Why Thrush Is Completely Normal and Nothing to Be Ashamed Of

I am all about health literacy. Knowing the ‘why’ behind your symptoms and treatments, rather than just the ‘how’. The more we know about our bodies and how they work, the better we can optimise them — or just treat them a little nicer — to ensure we’re feeling our best as often as possible.

This is why I think it’s time thrush had a bit of a marketing makeover. We used to be afraid to talk about self-pleasure or periods, however now these things have become normal, destigmatised, and only in recent years since women started talking to each other about their experiences. Now, it’s thrush’s turn.

First of all, thrush is nothing to be embarrassed about. As with any health item, the more informed you are on the topic, the more you can make informed decisions. In this case, educating yourself about thrush will help you realise it’s totally common. More women in your circle will have had thrush at some point in their history than you may think. In fact, 3-in-4 women experience thrush at some point in their lifetime. Pretty common for something we don’t talk about, huh?


3-in-4 women experience thrush at some point in their lifetime.


When you first experience thrush, you may mistake it for something different, like a sexually transmitted infection (STI). This is because it can share symptoms with conditions that have had a bad rep and also because our sex education in high school pretty much covered off how to slip a condom on a banana and that was it. Rarely would your sex educator talk about other conditions than STIs or pregnancy. Yet there’s a lot more going on down there.

Of course, everyone is different and has varying levels of comfort discussing their reproductive organs and sexual history with their girlfriends or family. That’s completely fine – you do you, however please if you take just one key thing from this article, let it be that you’ll stay informed of your own health conditions. Information = power. I can tell you that there is nothing more freeing than discussing your sexual health with a like-minded woman who can give you advice and let you know you’re not alone when something lumpy, bumpy or burning shows up. Whether that person is your best friend, your mum or your GP is up to you. Just find her and never let her go!

I liken thrush — or as it’s also known, a yeast infection — to gut bacteria. About five years ago, good gut health became popular. Everyone was dishing out a little bit of fermented sauerkraut to the side of their plate, talking about colonics and taking probiotics to ensure their ‘good bacteria’ was maintained in our tummies so that the effects were felt throughout our whole body, including mental health, skin conditions and bloating. The daily water with lemon has been replaced with a kombucha and it’s all because we started talking — to each other — about gut bacteria.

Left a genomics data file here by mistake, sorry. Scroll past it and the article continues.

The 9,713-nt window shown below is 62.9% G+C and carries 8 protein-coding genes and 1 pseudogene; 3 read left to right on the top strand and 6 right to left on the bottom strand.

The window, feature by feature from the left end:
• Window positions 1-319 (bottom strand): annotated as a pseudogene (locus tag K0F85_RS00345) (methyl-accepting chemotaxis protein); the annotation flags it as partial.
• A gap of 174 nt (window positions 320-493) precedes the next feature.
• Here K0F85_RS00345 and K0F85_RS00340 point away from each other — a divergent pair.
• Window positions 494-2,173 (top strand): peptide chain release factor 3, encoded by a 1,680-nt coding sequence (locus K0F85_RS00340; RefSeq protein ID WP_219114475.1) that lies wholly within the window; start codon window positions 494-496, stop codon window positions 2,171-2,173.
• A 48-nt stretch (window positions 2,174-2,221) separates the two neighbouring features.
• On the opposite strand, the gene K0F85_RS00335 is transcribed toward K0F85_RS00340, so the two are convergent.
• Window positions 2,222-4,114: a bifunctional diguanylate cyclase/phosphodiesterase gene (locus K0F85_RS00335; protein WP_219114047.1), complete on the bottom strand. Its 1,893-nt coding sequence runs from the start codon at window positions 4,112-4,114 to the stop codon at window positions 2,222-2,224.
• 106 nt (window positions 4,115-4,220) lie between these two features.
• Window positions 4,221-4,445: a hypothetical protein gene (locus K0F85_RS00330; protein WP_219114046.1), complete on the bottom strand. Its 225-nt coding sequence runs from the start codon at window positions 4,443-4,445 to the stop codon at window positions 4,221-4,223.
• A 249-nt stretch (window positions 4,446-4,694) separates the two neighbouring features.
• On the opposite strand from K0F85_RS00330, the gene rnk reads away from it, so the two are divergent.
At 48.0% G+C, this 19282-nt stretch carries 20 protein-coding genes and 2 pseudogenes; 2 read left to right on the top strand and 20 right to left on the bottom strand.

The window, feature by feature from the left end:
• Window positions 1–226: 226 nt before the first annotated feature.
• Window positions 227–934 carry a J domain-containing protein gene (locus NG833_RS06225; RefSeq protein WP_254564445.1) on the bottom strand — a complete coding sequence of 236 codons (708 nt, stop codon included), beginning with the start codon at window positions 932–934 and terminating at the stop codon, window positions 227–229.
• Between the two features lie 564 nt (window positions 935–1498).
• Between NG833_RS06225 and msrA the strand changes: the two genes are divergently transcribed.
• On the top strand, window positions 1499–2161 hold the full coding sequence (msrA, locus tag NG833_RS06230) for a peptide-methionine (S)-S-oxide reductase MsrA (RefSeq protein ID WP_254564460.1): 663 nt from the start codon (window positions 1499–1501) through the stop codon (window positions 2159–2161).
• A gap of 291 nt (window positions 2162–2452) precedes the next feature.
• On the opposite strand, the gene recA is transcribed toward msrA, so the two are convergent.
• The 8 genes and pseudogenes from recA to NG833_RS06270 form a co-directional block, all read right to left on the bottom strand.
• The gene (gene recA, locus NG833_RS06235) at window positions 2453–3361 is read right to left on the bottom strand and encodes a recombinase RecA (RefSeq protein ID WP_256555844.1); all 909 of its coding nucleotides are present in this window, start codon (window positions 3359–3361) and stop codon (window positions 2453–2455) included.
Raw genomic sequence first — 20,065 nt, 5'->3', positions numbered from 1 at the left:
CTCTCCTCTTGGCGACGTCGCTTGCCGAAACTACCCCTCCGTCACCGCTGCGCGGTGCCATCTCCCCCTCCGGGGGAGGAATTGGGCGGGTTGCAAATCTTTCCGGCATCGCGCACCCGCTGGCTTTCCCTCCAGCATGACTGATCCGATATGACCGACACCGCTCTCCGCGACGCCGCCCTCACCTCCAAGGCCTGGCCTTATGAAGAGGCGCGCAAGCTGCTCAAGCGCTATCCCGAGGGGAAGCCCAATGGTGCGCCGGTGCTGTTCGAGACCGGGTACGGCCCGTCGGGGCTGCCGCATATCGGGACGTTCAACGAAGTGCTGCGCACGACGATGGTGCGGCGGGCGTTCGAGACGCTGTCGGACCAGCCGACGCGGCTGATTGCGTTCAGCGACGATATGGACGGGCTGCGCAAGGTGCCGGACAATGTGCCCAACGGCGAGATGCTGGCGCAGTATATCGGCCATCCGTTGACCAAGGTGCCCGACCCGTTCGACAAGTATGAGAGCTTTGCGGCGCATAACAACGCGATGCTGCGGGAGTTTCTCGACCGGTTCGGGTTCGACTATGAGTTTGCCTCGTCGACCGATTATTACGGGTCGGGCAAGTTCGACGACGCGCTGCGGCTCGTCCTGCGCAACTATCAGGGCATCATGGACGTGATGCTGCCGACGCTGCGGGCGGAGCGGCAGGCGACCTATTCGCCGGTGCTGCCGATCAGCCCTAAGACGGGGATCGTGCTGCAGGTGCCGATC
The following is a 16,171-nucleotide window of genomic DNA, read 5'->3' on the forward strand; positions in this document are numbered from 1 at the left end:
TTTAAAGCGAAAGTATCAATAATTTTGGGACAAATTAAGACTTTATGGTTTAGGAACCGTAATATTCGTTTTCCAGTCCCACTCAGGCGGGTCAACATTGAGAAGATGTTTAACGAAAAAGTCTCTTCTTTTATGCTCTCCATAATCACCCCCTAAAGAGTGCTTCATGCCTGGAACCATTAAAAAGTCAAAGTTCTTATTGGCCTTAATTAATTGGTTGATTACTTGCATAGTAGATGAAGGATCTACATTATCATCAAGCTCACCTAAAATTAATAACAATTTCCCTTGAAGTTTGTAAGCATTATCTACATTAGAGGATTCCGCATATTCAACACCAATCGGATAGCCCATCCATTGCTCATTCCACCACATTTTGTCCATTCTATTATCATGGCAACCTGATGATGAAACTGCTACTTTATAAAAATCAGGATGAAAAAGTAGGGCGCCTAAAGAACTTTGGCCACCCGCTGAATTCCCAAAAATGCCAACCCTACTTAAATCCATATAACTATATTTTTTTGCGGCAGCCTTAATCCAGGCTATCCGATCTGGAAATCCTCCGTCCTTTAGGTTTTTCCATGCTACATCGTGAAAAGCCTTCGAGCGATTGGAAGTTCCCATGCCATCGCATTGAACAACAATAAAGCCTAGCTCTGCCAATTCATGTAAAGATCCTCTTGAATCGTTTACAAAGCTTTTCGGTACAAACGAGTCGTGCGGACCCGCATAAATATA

There’s nothing more freeing than discussing your sexual health with a like-minded woman.


Well, vaginal health deals with the same components as gut health — bacteria and yeast. And just like how your gut bacteria get out of whack when you fill your body with bad things or get stressed, so too does this happen with your vagina.

Thrush is caused by a range of lifestyle and diet choices. Poor sleep, stress, hormones, glutinous foods, alcohol, and synthetic fibres in the area can all impact the balance of bacteria and yeast in your vagina, resulting in an increase of yeast known as Candida albicans, which can cause thrush. Getting your lifestyle and diet under control can have a great impact on your overall health, including of course your vagina.

However, if you’ve gotten a thrush outbreak and want to talk cure rather than prevention, this is what you need to know: Treatment is easy and can be done using medicines available at your pharmacy. Your healthcare professional may recommend an oral tablet, or a cream that is inserted into your vagina to stop the itchiness and redness that comes with thrush. And you don’t even need a doctor’s note, that’s how little a deal it is. However, if this is your first time experiencing thrush, it may be best to go to the GP for a quick check to understand that a yeast infection is all you have. 


Getting your lifestyle and diet under control can have a great impact on your overall health.


Thrush doesn’t have an odour but does often have a thick, white discharge — not unlike cottage cheese. For this reason only, it’s best to stay away from sexual penetration while you are treating the yeast infection. This typically takes between 3-5 days, though varies person-to-person. Remember, although thrush is not an STI, the yeast can sometimes be passed on to your sexual partner during sex. 

Knowing that a) thrush is quite common, b) is easily treated, c) can be prevented next time, and d) is simply caused by a yeast imbalance, don’t you feel better already about reducing the stigma of this condition? Now, run and tell your friends.